The Future Keepers
Nandi Chinna’s The Future Keepers is a text firmly situated in space, constantly aware of and moving towards the many sites of geography that influence it: forest, wetland, city. Its intensely personal lens on ecology is also deeply attentive, and for me, the poems are particularly enjoyable because of the water-clear vision of Chinna’s writing. In one of the earliest poems in the book, Chinna writes, ‘Down through the peppermint forest / and the body’s long hours, / bees hum between marri and grape / sap is rising in the arteries of the vine’ (11). Already, the body of the human is also conflated with the earthen body and the awareness of ecological time. The lyric quality of the writing helps us, the readers, also to be attentive to the importance of time: the rhythm of the ‘long hours’ and the ‘rising sap’ begin to define Chinna’s lens as one focused on restrained poignancy.
The Future Keepers’ awareness of time is often also a hearkening back to history, a choice to walk through memory and time. In ‘An Older Country’, the poetry situates itself in a place that remembers who walked upon it, and when,
…as we leave Australia and enter an older country,
pause upon an island of bark and leaves
that has been forming for centuries;
The poetry reminds us that Australia as a conceptual space and nation is still relatively quite new. While I read this poem, it feels as though a forest is unfurling itself around these lines, an ancient forest that the poet acknowledges and moves through. The attention to the flora and fauna makes this ancient forest come to life increasingly vividly, as Chinna notes the ‘banksia cones mauled by ngoolyark / ignite along blackened branches’ (17). This reminder of other heritages, through the act of what and how a local bird name is named, is also necessary. Ngoolyark is the Nyoongar name for Carnaby’s black cockatoo, a beautiful greyish-black cockatoo with a short crest. I think of naming and the vast difference in the names of ngoolark and Carnaby’s black cockatoo; the latter name a mark of colonising language, lost territory. From the corner of my eye, the ngoolyark’s plumage shifts in colour as the name shifts.
Chinna draws our attention to this bird again later in the book, in a poem titled ‘Ngoolyark’ and then in subtitles, italicised ‘Carnaby’s black cockatoo’ (25). Once again, the names are juxtaposed, held against each other in sharp relief, for us readers to draw our own inferences. In a startling image reminding us of time’s vagaries, the poem speaks of their existence as ‘a tiny puff of breath exhaled against a flapping / of shiny feathers burnt black by the thousands / of years of their becoming’ (25). The metaphor is simultaneously tender and violent, contrasting the bird’s ‘tiny puff of breath’ with the ‘shiny feathers burnt black’, also reminding us of the ongoing violence against these birds, and endangered species en masse. The poem underlines the violence, also, of human gaze, as the birds are ‘wired to a length of tuart wood in a glass / display case… their plumes fading under scrutiny’ (25). Mired away from their freedom, enclosed in spaces for human study, review, and painful inspection, the birds are stuffed, dead, watched for their potential extinction. In this interesting scrutinising of human scrutiny, the poem also calls for the evasion of the human gaze for wildlife: the right for them to live without being constantly studied, watched, observed. Although Chinna acknowledges that the study and subsequent celebration of the birds (‘fine new artwork / sculptural representation of their habitat’) is what prevents their extinction, the poem also laments this scrutiny, asking ‘what data will record the unravelling … when we see the ngoolyark / in a now-rare formation’? Scrutiny alone cannot do the work of letting the birds live in undisturbed peace in their natural ecosystems.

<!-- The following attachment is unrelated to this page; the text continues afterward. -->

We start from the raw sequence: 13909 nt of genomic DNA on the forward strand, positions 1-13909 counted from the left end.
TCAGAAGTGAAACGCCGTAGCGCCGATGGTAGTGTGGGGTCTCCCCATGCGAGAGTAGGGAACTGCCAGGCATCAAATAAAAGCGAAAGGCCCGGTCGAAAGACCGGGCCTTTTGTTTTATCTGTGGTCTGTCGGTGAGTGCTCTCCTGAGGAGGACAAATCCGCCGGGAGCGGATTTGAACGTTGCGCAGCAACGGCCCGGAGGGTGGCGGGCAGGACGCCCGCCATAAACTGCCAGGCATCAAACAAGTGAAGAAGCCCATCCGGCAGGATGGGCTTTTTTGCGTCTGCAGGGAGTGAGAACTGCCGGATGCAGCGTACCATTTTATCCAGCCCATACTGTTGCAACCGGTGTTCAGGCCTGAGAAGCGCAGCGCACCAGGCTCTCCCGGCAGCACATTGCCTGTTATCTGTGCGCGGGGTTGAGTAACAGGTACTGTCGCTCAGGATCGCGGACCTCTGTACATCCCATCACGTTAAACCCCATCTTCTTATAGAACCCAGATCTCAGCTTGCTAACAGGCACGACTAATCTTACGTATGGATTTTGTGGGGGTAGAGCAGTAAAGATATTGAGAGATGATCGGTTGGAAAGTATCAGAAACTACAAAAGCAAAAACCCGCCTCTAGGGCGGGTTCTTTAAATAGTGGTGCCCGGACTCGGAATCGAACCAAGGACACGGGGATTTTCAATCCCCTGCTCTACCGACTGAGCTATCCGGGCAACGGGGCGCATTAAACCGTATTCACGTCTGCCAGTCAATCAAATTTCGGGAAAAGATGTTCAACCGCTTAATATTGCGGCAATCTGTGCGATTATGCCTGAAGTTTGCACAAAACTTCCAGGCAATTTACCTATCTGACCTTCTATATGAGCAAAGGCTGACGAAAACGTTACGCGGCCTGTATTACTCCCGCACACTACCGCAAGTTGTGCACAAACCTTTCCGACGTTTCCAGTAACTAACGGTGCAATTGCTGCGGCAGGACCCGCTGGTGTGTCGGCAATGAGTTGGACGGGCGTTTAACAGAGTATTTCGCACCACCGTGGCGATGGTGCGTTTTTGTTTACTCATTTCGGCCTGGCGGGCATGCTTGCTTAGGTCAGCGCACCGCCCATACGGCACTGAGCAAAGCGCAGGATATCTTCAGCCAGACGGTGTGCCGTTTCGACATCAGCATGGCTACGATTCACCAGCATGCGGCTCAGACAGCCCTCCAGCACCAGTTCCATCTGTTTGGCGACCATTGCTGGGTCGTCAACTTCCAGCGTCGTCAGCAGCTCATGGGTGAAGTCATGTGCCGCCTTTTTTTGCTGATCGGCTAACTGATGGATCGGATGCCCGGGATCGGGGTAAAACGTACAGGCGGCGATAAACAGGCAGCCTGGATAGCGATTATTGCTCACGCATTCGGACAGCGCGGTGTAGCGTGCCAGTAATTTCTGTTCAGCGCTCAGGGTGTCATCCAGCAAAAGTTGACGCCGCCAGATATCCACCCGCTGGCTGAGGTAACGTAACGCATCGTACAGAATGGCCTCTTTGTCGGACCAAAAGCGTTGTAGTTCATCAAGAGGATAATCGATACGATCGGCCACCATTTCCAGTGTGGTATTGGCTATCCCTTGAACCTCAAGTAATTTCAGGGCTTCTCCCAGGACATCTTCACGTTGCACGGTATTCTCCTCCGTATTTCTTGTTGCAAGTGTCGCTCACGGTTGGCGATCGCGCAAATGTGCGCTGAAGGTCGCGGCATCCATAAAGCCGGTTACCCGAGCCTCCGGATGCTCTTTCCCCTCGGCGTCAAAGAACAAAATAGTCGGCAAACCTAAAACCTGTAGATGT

Chinna’s The Future Keepers is an urgent call to attention for the area and the ecosystems around around Perth / the traditional territory of the Whadjuk people, one of the Noongar peoples. Frequently, the book makes reference to Indigenous sites: for instance, the book reflects extensively on Kings Park, which is referred to by the Noongar as the Karra katta ('Kaartdijin Noongar'). These names dwell in the fissures between losing ecology and losing territorial land; with the loss of the land, there is also the loss of names, habitats, traditions, lore, balances of ecosystems. While reading about Noongar culture and lore, I read that in order to maintain biodiversity the Noongar work alongside the natural world to protect the continuity of food supplies and the environment ('Noongar Lore'). Although The Future Keepers does not go into much depth about Noongar histories and the different ways of approaching human/ecological relationships, this fact is nonetheless deeply significant, brought to the fore by Chinna’s subtle highlighting of Noongar names. Indeed, as Chinna reflects on the loss of biodiversity, the increase of data-keeping, scrutiny, and tracking, there are also crucial questions raised about how ecological nonhuman relationships can be formed and maintained in a way as to minimise loss and damage to biodiversity. Thus, it becomes crucial to look to those who have historically used and maintained conservation methods as a way forward.
‘Noongar Lore’, Kaartdijin Noongar, https://www.noongarculture.org.au/noongar-lore/
Nandi Chinna, The Future Keepers. Fremantle: Fremantle Press, 2019. ISBN: 9781925591842